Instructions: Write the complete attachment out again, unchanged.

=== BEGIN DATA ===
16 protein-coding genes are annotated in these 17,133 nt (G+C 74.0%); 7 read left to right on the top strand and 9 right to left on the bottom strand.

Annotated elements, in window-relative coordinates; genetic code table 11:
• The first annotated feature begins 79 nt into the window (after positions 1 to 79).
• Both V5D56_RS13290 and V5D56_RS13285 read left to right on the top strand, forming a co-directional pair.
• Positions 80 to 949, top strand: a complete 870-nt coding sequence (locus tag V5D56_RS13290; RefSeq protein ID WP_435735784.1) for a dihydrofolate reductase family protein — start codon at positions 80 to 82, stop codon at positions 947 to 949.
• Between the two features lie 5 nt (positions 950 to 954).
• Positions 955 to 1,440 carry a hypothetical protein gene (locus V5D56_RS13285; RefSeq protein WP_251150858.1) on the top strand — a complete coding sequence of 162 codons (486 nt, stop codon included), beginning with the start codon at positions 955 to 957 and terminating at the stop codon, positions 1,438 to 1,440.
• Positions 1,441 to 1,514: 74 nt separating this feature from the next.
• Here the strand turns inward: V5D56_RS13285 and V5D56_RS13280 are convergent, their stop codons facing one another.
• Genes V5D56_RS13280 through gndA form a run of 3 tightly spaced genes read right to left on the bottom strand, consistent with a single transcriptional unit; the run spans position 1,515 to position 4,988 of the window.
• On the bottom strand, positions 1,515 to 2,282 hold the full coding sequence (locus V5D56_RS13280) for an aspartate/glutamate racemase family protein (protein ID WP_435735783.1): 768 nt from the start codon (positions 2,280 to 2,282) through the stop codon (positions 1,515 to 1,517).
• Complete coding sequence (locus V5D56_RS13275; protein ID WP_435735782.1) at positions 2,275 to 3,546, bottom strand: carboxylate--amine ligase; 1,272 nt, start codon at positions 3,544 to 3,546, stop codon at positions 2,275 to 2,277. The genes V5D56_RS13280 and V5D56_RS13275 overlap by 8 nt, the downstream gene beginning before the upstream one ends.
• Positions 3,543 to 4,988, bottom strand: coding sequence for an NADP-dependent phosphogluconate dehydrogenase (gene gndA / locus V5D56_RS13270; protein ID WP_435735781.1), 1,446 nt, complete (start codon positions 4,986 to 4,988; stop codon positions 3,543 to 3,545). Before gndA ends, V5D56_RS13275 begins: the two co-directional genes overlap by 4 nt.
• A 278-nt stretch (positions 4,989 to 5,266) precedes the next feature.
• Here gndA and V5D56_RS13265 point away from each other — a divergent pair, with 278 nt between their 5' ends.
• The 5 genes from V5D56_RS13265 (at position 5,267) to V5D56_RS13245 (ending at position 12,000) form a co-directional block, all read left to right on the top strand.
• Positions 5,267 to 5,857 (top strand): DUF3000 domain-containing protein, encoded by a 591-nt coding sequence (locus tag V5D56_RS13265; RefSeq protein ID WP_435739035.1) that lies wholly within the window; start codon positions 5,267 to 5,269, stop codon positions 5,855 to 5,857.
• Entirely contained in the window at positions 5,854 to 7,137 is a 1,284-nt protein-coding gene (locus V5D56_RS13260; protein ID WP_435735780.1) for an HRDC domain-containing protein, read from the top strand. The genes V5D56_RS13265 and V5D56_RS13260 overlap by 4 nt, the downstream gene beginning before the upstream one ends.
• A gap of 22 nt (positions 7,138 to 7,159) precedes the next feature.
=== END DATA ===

16 protein-coding genes are annotated in these 17,133 nt (G+C 74.0%); 7 read left to right on the top strand and 9 right to left on the bottom strand.

Annotated elements, in window-relative coordinates; genetic code table 11:
• The first annotated feature begins 79 nt into the window (after positions 1 to 79).
• Both V5D56_RS13290 and V5D56_RS13285 read left to right on the top strand, forming a co-directional pair.
• Positions 80 to 949, top strand: a complete 870-nt coding sequence (locus tag V5D56_RS13290; RefSeq protein ID WP_435735784.1) for a dihydrofolate reductase family protein — start codon at positions 80 to 82, stop codon at positions 947 to 949.
• Between the two features lie 5 nt (positions 950 to 954).
• Positions 955 to 1,440 carry a hypothetical protein gene (locus V5D56_RS13285; RefSeq protein WP_251150858.1) on the top strand — a complete coding sequence of 162 codons (486 nt, stop codon included), beginning with the start codon at positions 955 to 957 and terminating at the stop codon, positions 1,438 to 1,440.
• Positions 1,441 to 1,514: 74 nt separating this feature from the next.
• Here the strand turns inward: V5D56_RS13285 and V5D56_RS13280 are convergent, their stop codons facing one another.
• Genes V5D56_RS13280 through gndA form a run of 3 tightly spaced genes read right to left on the bottom strand, consistent with a single transcriptional unit; the run spans position 1,515 to position 4,988 of the window.
• On the bottom strand, positions 1,515 to 2,282 hold the full coding sequence (locus V5D56_RS13280) for an aspartate/glutamate racemase family protein (protein ID WP_435735783.1): 768 nt from the start codon (positions 2,280 to 2,282) through the stop codon (positions 1,515 to 1,517).
• Complete coding sequence (locus V5D56_RS13275; protein ID WP_435735782.1) at positions 2,275 to 3,546, bottom strand: carboxylate--amine ligase; 1,272 nt, start codon at positions 3,544 to 3,546, stop codon at positions 2,275 to 2,277. The genes V5D56_RS13280 and V5D56_RS13275 overlap by 8 nt, the downstream gene beginning before the upstream one ends.
• Positions 3,543 to 4,988, bottom strand: coding sequence for an NADP-dependent phosphogluconate dehydrogenase (gene gndA / locus V5D56_RS13270; protein ID WP_435735781.1), 1,446 nt, complete (start codon positions 4,986 to 4,988; stop codon positions 3,543 to 3,545). Before gndA ends, V5D56_RS13275 begins: the two co-directional genes overlap by 4 nt.
• A 278-nt stretch (positions 4,989 to 5,266) precedes the next feature.
• Here gndA and V5D56_RS13265 point away from each other — a divergent pair, with 278 nt between their 5' ends.
• The 5 genes from V5D56_RS13265 (at position 5,267) to V5D56_RS13245 (ending at position 12,000) form a co-directional block, all read left to right on the top strand.
• Positions 5,267 to 5,857 (top strand): DUF3000 domain-containing protein, encoded by a 591-nt coding sequence (locus tag V5D56_RS13265; RefSeq protein ID WP_435739035.1) that lies wholly within the window; start codon positions 5,267 to 5,269, stop codon positions 5,855 to 5,857.
• Entirely contained in the window at positions 5,854 to 7,137 is a 1,284-nt protein-coding gene (locus V5D56_RS13260; protein ID WP_435735780.1) for an HRDC domain-containing protein, read from the top strand. The genes V5D56_RS13265 and V5D56_RS13260 overlap by 4 nt, the downstream gene beginning before the upstream one ends.
• A gap of 22 nt (positions 7,138 to 7,159) precedes the next feature.